Obama’s New Tone: “Inexcusable … Irresponsible”

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The most important part of the new Rolling Stone interview with Barack Obama is probably what the president forgot to say. At the end of the talk with Jann Wenner and Eric Bates, after some chit chat about iPods, Jay-Z and Lil Wayne, the president got up and left the Oval Office. But then he came back, apparently because he felt he had failed to drive home the reason for granting Rolling Stone the interview in the first place–the magazine’s vast audience of younger readers:

One closing remark that I want to make: It is inexcusable for any Democrat or progressive right now to stand on the sidelines in this midterm election. There may be complaints about us not having gotten certain things done, not fast enough, making certain legislative compromises. But right now, we’ve got a choice between a Republican Party that has moved to the right of George Bush and is looking to lock in the same policies that got us into these disasters in the first place, versus an administration that, with some admitted warts, has been the most successful administration in a generation in moving progressive agendas forward.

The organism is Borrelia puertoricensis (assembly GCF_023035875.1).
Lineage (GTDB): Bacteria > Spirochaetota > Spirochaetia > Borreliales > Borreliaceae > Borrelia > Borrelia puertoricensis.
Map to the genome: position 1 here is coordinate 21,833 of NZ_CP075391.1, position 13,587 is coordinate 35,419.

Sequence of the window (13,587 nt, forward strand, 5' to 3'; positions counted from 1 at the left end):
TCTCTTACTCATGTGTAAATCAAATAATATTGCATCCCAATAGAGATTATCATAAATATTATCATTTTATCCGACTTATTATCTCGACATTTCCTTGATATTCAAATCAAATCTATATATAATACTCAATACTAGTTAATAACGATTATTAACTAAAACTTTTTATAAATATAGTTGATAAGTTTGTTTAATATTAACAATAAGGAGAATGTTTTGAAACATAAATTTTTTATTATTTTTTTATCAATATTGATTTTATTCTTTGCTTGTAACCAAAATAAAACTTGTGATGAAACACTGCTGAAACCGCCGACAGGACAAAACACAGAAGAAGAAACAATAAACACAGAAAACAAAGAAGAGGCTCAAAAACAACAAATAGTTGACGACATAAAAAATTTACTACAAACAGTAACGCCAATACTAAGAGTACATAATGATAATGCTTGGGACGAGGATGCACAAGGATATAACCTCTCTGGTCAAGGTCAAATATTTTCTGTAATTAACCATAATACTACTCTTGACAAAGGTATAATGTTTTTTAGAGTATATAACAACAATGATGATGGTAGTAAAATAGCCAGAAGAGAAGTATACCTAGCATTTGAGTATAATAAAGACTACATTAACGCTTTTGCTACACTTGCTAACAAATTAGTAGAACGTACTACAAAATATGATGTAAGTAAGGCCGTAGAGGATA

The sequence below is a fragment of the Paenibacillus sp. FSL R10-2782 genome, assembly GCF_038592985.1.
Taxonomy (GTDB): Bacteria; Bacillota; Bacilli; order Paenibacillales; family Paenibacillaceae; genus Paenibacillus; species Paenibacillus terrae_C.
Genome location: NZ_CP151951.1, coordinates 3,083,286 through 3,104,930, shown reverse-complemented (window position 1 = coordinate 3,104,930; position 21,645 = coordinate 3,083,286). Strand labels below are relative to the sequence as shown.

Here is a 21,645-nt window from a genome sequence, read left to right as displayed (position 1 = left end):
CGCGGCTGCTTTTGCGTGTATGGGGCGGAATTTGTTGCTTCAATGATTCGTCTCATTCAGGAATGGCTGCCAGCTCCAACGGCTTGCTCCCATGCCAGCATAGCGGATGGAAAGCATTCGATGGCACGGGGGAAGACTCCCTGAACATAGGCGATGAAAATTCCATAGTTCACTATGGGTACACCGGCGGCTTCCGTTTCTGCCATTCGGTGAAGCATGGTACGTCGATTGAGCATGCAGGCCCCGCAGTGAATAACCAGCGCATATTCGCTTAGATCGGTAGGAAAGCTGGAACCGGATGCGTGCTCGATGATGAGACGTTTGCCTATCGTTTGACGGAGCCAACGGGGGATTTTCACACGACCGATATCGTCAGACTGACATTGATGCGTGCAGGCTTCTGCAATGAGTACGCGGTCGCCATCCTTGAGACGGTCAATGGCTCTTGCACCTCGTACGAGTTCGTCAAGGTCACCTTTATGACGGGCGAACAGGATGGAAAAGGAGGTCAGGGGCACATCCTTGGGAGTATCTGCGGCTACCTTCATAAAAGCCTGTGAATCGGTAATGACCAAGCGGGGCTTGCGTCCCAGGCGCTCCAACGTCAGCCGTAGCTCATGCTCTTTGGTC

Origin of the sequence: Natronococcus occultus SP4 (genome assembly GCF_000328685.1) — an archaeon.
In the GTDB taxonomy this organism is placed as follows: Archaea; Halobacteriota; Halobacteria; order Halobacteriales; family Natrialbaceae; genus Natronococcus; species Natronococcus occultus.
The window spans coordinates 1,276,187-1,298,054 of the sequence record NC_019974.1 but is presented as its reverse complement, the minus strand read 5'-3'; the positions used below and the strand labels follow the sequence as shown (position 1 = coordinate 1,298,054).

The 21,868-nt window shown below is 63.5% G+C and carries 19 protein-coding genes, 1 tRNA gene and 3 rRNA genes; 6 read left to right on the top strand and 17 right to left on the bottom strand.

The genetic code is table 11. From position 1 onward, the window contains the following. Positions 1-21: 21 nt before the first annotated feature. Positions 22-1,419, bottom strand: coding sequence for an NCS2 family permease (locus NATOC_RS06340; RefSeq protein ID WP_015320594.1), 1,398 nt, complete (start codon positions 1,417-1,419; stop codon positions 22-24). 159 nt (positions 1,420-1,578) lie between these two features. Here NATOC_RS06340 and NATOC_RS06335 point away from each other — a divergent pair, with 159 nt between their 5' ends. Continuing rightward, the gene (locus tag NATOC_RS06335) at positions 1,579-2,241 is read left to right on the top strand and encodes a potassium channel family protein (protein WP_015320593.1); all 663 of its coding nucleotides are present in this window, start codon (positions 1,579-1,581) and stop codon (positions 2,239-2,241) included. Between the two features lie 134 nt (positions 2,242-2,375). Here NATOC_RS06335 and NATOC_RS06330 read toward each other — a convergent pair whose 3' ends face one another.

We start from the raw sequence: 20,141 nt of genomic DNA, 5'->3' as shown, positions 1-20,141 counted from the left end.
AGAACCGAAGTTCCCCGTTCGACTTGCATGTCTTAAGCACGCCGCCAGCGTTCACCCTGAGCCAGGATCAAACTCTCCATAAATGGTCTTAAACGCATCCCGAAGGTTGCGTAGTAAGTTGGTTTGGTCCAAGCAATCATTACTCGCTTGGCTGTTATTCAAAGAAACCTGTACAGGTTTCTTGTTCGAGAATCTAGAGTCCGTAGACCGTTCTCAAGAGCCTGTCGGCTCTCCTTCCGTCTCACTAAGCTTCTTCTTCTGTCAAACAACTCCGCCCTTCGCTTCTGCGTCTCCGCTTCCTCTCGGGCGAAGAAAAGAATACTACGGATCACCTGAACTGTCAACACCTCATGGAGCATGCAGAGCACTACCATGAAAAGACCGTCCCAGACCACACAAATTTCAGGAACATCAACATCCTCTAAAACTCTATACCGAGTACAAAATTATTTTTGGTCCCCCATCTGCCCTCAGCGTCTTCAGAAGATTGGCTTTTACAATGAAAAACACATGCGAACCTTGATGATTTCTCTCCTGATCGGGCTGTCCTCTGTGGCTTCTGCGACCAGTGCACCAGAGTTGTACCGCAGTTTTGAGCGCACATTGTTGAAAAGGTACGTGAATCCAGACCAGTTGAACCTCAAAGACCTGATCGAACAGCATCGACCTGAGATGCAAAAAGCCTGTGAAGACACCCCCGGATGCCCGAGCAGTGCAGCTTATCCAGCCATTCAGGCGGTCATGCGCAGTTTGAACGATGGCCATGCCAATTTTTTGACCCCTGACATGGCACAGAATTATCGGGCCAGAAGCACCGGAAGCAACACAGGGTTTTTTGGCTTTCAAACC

The idea that we’ve got a lack of enthusiasm in the Democratic base, that people are sitting on their hands complaining, is just irresponsible.

This is not the professorial Obama, all cool and detached. It is the president in full parenting mode, talking to his own base like a father talks to his 15-year-old son after three straight days of playing Halo instead of doing homework and chores. The Rolling Stone editors wrote in some description of Obama’s motions as he said these words, saying he “spoke with intensity and passion, repeatedly stabbing the air with his finger.”

This same fire was in evidence Monday, when Obama joined a conference call with college reporters. “You can’t sit it out,” Obama told the college reporters about the midterm elections. “You can’t suddenly just check in once every 10 years or so, on an exciting presidential election, and then not pay attention during big midterm elections where we’ve got a real big choice between Democrats and Republicans.” Again, not Professor Obama. Papa Obama.

For Democrats, his chiding tone could not come sooner. The great mass of first-time, unlikely, young and minority voters that changed the electorate in 2008 has been largely missing in action for the last year. Young people have not shown up in statewide elections in Virginia, Massachusetts or New Jersey, and pollsters say they are unlikely to show up in large numbers this fall. These same groups have been some of the hardest hit by the economic recession. They are once again disillusioned with politics, even as they continue to respect and admire the president.

As with any parent who tries to draw a line with his teenager, the president is taking a small risk: If young voters fail to abide the president’s castigation, he could have even less stature to ask for their help next time in 2012, when the President really needs their help. And unlike my metaphorical father, Obama doesn’t have the power to just take away the Xbox.